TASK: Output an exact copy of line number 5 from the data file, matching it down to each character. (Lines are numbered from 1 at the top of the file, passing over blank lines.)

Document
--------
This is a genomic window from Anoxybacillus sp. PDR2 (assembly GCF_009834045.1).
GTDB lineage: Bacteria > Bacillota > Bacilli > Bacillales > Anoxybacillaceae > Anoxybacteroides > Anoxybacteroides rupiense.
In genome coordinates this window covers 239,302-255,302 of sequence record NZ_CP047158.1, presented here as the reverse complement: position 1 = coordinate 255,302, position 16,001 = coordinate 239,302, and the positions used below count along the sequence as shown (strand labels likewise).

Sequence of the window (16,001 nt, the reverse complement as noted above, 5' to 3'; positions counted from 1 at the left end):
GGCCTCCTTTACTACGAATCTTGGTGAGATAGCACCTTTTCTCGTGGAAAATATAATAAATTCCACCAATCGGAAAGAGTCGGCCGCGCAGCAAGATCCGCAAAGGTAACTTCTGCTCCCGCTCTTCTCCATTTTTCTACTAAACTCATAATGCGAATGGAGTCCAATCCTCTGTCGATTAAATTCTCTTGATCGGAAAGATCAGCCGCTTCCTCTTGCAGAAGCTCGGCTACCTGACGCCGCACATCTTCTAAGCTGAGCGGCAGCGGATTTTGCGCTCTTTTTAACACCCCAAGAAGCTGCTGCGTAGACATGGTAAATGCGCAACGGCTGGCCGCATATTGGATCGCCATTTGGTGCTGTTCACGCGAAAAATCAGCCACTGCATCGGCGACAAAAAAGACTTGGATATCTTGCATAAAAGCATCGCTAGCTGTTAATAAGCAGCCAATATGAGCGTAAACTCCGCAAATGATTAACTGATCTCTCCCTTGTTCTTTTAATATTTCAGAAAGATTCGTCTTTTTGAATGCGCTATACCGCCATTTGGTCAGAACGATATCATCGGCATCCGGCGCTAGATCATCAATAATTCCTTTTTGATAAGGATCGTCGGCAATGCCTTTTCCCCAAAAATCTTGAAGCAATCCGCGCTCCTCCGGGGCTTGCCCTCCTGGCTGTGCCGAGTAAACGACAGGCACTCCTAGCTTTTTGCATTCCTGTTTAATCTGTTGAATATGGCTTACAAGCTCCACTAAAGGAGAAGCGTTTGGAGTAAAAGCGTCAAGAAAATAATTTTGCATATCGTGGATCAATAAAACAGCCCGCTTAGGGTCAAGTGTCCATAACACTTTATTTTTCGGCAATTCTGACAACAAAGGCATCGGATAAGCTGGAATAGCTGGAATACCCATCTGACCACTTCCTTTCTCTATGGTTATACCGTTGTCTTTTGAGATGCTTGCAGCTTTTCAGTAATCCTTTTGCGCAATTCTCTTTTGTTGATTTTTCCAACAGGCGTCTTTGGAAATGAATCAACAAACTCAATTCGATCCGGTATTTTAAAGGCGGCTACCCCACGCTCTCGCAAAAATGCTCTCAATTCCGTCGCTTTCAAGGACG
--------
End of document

GGCCTCCTTTACTACGAATCTTGGTGAGATAGCACCTTTTCTCGTGGAAAATATAATAAATTCCACCAATCGGAAAGAGTCGGCCGCGCAGCAAGATCCGCAAAGGTAACTTCTGCTCCCGCTCTTCTCCATTTTTCTACTAAACTCATAATGCGAATGGAGTCCAATCCTCTGTCGATTAAATTCTCTTGATCGGAAAGATCAGCCGCTTCCTCTTGCAGAAGCTCGGCTACCTGACGCCGCACATCTTCTAAGCTGAGCGGCAGCGGATTTTGCGCTCTTTTTAACACCCCAAGAAGCTGCTGCGTAGACATGGTAAATGCGCAACGGCTGGCCGCATATTGGATCGCCATTTGGTGCTGTTCACGCGAAAAATCAGCCACTGCATCGGCGACAAAAAAGACTTGGATATCTTGCATAAAAGCATCGCTAGCTGTTAATAAGCAGCCAATATGAGCGTAAACTCCGCAAATGATTAACTGATCTCTCCCTTGTTCTTTTAATATTTCAGAAAGATTCGTCTTTTTGAATGCGCTATACCGCCATTTGGTCAGAACGATATCATCGGCATCCGGCGCTAGATCATCAATAATTCCTTTTTGATAAGGATCGTCGGCAATGCCTTTTCCCCAAAAATCTTGAAGCAATCCGCGCTCCTCCGGGGCTTGCCCTCCTGGCTGTGCCGAGTAAACGACAGGCACTCCTAGCTTTTTGCATTCCTGTTTAATCTGTTGAATATGGCTTACAAGCTCCACTAAAGGAGAAGCGTTTGGAGTAAAAGCGTCAAGAAAATAATTTTGCATATCGTGGATCAATAAAACAGCCCGCTTAGGGTCAAGTGTCCATAACACTTTATTTTTCGGCAATTCTGACAACAAAGGCATCGGATAAGCTGGAATAGCTGGAATACCCATCTGACCACTTCCTTTCTCTATGGTTATACCGTTGTCTTTTGAGATGCTTGCAGCTTTTCAGTAATCCTTTTGCGCAATTCTCTTTTGTTGATTTTTCCAACAGGCGTCTTTGGAAATGAATCAACAAACTCAATTCGATCCGGTATTTTAAAGGCGGCTACCCCACGCTCTCGCAAAAATGCTCTCAATTCCGTCGCTTTCAAGGACG